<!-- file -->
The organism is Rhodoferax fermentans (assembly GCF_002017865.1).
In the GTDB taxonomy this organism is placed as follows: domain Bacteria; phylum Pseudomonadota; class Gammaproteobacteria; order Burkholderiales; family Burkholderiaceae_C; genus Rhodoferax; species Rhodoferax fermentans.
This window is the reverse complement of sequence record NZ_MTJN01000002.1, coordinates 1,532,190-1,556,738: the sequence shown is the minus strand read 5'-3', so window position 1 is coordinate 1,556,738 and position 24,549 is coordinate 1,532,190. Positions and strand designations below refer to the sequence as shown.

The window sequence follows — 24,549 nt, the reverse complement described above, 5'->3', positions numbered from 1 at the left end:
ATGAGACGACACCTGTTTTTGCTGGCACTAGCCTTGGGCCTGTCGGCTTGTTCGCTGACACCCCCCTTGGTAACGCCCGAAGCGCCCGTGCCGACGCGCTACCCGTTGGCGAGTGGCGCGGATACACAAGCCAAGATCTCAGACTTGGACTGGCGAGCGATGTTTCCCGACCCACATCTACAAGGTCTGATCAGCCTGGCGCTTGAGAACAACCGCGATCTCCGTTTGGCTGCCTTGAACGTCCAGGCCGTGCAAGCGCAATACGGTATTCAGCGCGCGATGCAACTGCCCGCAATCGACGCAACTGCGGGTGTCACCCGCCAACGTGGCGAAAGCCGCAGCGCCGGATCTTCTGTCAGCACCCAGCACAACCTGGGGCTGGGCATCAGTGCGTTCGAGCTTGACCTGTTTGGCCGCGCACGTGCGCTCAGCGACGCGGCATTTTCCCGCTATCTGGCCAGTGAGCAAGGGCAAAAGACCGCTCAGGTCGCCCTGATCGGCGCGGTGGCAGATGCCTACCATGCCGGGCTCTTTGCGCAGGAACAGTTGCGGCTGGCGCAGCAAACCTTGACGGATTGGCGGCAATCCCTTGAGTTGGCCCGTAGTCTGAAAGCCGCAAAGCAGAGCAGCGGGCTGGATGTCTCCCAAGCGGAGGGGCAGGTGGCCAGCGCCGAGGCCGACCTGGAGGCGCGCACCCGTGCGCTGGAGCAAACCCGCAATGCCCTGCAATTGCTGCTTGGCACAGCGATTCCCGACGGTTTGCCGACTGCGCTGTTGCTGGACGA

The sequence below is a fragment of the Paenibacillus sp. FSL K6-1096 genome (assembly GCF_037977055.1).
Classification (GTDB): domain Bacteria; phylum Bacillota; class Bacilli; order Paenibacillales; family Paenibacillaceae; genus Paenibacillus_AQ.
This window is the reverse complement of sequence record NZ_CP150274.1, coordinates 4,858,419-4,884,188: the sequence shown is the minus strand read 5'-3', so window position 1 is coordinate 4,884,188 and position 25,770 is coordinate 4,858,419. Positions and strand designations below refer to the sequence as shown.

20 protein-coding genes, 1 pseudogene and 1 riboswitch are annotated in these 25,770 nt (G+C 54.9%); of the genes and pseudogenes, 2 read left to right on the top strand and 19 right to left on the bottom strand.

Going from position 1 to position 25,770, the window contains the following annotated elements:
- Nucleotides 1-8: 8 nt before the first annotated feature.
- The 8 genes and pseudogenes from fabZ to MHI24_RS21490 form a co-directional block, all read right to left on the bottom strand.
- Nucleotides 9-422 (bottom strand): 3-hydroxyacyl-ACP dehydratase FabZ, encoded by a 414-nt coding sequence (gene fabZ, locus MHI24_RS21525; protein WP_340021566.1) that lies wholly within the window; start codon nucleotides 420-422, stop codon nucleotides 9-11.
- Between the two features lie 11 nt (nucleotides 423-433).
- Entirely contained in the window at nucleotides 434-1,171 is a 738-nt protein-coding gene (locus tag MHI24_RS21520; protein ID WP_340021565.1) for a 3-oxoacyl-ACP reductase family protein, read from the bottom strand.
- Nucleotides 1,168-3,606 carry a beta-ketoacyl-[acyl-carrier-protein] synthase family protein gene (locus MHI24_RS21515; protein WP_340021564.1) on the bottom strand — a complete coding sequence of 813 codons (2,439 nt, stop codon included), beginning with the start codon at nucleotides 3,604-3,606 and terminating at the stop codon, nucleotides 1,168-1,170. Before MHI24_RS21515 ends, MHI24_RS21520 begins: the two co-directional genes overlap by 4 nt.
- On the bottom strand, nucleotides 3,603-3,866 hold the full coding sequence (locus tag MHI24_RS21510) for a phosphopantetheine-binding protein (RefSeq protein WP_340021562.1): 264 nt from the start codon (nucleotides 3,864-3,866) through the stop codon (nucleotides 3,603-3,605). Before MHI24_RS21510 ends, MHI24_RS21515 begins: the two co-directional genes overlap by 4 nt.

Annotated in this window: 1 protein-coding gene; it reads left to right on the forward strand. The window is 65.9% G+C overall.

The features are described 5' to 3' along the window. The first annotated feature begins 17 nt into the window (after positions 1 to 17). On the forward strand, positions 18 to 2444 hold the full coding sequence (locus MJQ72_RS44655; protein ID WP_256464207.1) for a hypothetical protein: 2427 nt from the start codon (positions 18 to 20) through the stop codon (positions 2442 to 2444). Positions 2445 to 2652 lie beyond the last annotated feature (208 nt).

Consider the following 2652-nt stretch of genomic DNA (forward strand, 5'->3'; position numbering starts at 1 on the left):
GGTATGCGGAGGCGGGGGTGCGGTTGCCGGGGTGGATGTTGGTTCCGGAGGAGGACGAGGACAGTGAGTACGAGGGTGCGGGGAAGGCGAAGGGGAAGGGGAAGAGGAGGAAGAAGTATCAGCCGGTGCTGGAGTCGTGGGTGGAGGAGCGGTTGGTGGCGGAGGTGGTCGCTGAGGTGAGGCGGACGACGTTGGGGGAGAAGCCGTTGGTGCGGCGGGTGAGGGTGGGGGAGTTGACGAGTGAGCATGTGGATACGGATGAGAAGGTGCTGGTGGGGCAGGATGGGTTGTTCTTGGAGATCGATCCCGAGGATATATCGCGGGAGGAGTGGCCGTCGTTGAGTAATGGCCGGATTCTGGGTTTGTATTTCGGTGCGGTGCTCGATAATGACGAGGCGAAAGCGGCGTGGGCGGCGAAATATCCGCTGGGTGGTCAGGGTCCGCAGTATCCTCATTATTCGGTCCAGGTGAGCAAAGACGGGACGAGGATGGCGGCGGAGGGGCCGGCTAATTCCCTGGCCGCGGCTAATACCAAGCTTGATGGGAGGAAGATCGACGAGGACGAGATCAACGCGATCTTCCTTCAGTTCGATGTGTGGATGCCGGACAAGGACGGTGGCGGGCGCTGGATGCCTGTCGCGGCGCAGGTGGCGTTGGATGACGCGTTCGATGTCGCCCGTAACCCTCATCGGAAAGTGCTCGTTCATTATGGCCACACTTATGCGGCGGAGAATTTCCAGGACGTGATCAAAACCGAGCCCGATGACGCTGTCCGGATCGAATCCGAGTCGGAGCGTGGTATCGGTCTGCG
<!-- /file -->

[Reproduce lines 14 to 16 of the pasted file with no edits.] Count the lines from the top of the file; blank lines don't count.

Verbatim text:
- Between the two features lie 11 nt (nucleotides 423-433).
- Entirely contained in the window at nucleotides 434-1,171 is a 738-nt protein-coding gene (locus tag MHI24_RS21520; protein ID WP_340021565.1) for a 3-oxoacyl-ACP reductase family protein, read from the bottom strand.
- Nucleotides 1,168-3,606 carry a beta-ketoacyl-[acyl-carrier-protein] synthase family protein gene (locus MHI24_RS21515; protein WP_340021564.1) on the bottom strand — a complete coding sequence of 813 codons (2,439 nt, stop codon included), beginning with the start codon at nucleotides 3,604-3,606 and terminating at the stop codon, nucleotides 1,168-1,170. Before MHI24_RS21515 ends, MHI24_RS21520 begins: the two co-directional genes overlap by 4 nt.